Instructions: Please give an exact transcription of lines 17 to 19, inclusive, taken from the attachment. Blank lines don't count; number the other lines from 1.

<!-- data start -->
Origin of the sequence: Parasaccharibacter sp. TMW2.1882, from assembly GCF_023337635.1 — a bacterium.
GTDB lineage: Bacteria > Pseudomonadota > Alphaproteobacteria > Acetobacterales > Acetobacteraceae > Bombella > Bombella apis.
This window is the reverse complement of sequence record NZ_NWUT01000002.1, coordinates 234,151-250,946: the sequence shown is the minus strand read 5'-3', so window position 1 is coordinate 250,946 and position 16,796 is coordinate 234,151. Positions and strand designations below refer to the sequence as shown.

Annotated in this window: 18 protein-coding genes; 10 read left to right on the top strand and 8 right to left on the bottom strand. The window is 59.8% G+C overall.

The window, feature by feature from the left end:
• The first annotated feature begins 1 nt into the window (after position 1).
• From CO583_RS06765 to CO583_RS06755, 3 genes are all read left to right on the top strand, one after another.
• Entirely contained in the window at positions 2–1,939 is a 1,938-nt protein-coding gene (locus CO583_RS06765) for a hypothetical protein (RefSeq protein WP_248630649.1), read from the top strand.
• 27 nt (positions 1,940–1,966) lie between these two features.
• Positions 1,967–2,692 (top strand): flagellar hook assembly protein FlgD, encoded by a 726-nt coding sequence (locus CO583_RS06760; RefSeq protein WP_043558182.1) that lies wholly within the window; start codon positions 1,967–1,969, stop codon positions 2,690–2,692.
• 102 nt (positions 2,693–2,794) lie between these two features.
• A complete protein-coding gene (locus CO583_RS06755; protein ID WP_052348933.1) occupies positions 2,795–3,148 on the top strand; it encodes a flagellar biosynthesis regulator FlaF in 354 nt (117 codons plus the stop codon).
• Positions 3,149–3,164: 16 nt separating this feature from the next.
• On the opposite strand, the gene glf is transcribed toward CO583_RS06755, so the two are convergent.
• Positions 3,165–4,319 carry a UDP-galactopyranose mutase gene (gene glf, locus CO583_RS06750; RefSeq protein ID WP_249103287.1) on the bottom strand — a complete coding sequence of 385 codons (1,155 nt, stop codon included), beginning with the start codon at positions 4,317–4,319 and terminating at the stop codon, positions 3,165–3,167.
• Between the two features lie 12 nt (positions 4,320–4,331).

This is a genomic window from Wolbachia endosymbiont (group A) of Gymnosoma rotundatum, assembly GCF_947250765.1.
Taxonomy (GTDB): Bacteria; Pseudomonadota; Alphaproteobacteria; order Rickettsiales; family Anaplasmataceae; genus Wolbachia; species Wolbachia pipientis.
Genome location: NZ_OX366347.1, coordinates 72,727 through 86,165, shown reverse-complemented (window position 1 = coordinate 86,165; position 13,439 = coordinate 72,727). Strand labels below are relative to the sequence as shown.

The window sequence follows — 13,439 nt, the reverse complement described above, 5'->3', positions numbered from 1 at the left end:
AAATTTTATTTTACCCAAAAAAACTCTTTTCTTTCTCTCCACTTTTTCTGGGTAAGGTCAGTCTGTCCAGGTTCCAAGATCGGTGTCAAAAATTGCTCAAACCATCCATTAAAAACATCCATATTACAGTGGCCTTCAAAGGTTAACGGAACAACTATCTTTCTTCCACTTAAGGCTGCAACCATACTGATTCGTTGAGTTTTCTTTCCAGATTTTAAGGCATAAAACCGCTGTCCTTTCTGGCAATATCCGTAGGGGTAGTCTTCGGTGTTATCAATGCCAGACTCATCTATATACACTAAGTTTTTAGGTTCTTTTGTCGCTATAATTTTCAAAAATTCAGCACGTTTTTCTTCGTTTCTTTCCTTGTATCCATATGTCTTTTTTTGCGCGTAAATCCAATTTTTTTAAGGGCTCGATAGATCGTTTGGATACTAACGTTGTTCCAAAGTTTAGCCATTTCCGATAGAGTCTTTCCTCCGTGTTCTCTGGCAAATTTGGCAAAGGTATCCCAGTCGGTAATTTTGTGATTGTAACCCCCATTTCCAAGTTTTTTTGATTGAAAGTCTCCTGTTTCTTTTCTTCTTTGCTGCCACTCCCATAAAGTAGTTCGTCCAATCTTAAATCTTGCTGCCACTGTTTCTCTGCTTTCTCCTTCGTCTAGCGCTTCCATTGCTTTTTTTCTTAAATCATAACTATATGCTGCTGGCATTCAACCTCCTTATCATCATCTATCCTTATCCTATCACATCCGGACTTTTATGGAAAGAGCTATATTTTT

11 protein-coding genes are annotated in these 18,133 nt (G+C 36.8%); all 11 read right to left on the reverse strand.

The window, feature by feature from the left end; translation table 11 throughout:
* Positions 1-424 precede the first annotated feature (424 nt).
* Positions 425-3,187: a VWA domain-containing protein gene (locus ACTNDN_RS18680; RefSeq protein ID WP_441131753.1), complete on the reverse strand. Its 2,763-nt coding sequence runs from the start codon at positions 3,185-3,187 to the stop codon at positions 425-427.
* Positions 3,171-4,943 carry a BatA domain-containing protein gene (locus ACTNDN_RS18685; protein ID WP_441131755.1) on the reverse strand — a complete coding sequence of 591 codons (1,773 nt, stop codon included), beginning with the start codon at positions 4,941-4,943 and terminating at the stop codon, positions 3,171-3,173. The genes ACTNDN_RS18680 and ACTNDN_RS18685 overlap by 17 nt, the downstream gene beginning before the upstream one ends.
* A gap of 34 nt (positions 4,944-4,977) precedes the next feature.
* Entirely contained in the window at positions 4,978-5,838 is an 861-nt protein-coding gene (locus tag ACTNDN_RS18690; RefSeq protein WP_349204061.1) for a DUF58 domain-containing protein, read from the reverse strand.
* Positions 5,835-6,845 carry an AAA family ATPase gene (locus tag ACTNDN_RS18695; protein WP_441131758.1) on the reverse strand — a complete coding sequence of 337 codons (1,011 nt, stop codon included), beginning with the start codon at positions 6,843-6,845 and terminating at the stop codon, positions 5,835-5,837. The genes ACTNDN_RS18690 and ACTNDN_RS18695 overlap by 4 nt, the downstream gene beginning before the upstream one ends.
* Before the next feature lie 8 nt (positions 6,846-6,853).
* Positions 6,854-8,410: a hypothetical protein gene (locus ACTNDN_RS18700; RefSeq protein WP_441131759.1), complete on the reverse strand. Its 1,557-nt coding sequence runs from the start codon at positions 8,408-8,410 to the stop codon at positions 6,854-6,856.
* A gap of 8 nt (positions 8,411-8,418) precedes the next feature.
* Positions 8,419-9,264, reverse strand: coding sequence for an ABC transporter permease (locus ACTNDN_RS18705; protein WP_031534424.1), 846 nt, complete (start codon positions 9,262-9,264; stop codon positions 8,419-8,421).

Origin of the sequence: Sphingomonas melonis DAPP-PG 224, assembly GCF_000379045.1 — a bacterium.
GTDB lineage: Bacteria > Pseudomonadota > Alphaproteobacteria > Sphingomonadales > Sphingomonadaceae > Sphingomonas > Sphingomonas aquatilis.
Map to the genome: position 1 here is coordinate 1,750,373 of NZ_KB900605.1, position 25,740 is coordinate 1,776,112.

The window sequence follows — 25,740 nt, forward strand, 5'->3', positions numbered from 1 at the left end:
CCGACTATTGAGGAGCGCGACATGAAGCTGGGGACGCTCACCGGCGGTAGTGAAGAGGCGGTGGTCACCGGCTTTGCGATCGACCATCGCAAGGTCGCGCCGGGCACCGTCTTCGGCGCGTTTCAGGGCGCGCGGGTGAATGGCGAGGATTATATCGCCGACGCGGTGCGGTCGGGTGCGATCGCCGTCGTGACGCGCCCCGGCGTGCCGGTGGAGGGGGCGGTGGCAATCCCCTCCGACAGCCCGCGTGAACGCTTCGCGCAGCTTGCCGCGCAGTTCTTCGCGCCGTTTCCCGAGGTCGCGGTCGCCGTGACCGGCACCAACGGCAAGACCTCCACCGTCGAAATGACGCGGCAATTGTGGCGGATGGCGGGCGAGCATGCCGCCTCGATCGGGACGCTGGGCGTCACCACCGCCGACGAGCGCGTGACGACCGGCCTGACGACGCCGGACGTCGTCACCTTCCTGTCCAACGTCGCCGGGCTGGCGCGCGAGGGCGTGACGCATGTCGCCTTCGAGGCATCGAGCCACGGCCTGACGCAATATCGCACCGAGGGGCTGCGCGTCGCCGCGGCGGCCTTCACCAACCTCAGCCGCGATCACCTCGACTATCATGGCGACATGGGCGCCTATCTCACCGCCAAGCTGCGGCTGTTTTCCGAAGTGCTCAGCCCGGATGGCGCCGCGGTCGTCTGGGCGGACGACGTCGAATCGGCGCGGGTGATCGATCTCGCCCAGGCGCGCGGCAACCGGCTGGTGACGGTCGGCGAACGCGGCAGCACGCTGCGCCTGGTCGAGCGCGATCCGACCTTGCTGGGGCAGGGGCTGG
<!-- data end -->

This is a genomic window from Wolbachia endosymbiont (group A) of Gymnosoma rotundatum, assembly GCF_947250765.1.
Taxonomy (GTDB): Bacteria; Pseudomonadota; Alphaproteobacteria; order Rickettsiales; family Anaplasmataceae; genus Wolbachia; species Wolbachia pipientis.
Genome location: NZ_OX366347.1, coordinates 72,727 through 86,165, shown reverse-complemented (window position 1 = coordinate 86,165; position 13,439 = coordinate 72,727). Strand labels below are relative to the sequence as shown.